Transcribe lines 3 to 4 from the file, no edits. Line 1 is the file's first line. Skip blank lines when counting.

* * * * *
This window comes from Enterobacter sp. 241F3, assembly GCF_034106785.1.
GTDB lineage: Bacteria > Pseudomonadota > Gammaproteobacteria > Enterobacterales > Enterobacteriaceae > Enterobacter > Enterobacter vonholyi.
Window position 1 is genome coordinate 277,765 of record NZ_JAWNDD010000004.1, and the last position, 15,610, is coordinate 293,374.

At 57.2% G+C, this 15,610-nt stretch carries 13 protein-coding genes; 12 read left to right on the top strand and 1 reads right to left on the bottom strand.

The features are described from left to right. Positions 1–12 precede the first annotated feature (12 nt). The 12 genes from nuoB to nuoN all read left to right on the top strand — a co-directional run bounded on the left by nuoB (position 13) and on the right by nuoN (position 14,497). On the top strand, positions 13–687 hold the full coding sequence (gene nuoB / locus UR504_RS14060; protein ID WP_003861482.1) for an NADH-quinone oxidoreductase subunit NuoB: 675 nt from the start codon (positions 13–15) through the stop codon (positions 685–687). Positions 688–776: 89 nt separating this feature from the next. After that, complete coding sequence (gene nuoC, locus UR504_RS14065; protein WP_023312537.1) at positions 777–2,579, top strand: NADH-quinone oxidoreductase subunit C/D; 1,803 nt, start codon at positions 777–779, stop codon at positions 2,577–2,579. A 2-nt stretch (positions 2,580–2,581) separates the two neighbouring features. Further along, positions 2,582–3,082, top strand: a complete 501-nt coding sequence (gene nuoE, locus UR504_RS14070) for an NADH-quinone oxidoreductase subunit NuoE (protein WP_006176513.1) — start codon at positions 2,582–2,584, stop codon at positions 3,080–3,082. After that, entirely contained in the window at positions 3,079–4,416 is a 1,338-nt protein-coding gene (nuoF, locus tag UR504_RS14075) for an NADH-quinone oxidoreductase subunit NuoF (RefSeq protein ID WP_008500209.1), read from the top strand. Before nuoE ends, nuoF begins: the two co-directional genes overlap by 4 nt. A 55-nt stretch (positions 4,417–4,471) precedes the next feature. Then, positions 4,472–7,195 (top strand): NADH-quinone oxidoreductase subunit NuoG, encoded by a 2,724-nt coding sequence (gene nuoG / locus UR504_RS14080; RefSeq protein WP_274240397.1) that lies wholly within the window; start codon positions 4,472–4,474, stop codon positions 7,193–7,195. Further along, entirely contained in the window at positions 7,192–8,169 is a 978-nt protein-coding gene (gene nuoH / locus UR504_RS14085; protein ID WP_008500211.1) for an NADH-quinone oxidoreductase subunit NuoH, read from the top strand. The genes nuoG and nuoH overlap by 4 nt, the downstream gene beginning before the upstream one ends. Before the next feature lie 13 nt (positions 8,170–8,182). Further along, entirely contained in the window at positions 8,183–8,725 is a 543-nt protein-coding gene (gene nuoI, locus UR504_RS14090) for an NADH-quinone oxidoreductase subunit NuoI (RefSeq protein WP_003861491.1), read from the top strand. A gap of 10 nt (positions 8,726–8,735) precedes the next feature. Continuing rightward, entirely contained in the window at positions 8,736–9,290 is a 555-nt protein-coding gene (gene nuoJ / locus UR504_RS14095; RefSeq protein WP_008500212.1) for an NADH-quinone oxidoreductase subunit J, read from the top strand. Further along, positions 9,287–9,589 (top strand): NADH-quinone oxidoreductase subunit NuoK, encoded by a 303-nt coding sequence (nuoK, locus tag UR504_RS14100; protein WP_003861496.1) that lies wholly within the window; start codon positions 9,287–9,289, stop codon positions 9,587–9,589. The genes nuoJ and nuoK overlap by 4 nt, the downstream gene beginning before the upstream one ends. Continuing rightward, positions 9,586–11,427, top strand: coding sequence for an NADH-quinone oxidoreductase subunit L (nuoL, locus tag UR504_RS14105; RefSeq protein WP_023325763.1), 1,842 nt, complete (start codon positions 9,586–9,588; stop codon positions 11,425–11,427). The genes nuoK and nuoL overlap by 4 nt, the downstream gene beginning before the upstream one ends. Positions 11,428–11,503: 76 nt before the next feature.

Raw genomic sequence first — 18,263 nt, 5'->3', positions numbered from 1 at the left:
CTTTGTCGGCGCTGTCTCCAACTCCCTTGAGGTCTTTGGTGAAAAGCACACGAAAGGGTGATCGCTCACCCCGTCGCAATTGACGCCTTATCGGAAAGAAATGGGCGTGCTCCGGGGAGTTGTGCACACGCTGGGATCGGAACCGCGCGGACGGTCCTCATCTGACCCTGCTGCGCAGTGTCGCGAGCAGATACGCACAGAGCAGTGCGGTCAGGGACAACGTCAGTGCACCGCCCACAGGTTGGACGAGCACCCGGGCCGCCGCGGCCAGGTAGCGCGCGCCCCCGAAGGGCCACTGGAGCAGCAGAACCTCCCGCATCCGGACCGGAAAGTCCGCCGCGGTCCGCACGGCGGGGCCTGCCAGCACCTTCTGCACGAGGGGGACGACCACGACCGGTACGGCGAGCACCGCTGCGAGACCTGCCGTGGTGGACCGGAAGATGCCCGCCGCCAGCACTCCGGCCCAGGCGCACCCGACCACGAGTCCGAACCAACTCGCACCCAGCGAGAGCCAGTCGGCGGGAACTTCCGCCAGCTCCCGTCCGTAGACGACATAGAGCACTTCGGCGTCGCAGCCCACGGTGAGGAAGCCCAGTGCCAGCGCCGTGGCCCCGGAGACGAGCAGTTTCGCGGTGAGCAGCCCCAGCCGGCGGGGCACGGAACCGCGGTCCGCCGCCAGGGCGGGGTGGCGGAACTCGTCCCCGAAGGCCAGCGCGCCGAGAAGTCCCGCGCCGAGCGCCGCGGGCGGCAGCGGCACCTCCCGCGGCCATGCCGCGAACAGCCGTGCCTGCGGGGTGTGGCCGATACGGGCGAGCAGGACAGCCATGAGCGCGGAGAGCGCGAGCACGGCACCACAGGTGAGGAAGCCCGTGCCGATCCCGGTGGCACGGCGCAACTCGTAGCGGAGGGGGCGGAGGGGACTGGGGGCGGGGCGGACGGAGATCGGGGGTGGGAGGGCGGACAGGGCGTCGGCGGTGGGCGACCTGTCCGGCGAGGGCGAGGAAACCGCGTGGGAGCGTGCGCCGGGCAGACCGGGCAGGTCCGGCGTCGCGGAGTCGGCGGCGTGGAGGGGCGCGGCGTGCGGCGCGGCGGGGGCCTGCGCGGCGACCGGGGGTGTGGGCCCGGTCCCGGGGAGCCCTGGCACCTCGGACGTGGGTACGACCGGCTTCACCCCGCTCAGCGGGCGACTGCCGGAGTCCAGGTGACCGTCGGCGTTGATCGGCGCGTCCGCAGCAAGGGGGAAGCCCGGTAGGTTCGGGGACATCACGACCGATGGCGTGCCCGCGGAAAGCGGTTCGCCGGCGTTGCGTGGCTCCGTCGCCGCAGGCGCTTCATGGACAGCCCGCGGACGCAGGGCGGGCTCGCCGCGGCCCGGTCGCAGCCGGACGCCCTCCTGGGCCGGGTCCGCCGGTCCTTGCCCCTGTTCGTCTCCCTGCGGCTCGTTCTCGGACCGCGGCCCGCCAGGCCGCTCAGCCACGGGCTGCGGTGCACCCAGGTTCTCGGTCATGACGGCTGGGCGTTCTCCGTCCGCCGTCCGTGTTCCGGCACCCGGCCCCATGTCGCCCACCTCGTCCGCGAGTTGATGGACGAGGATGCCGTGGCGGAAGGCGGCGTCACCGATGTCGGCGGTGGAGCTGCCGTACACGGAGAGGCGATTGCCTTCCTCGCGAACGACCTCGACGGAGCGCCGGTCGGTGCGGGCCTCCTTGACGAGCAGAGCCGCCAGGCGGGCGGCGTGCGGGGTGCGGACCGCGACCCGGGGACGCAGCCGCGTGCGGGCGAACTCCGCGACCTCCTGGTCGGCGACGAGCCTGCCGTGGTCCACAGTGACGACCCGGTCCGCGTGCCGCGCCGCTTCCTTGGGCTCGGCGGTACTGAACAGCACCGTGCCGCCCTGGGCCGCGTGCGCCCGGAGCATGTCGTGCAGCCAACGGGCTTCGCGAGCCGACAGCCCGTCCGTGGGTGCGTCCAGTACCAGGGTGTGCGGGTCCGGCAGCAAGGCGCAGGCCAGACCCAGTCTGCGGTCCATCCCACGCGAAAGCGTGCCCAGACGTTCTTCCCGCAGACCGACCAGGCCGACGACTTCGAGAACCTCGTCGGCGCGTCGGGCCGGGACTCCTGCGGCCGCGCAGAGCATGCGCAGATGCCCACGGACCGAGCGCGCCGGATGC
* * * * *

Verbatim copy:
Window position 1 is genome coordinate 277,765 of record NZ_JAWNDD010000004.1, and the last position, 15,610, is coordinate 293,374.

At 57.2% G+C, this 15,610-nt stretch carries 13 protein-coding genes; 12 read left to right on the top strand and 1 reads right to left on the bottom strand.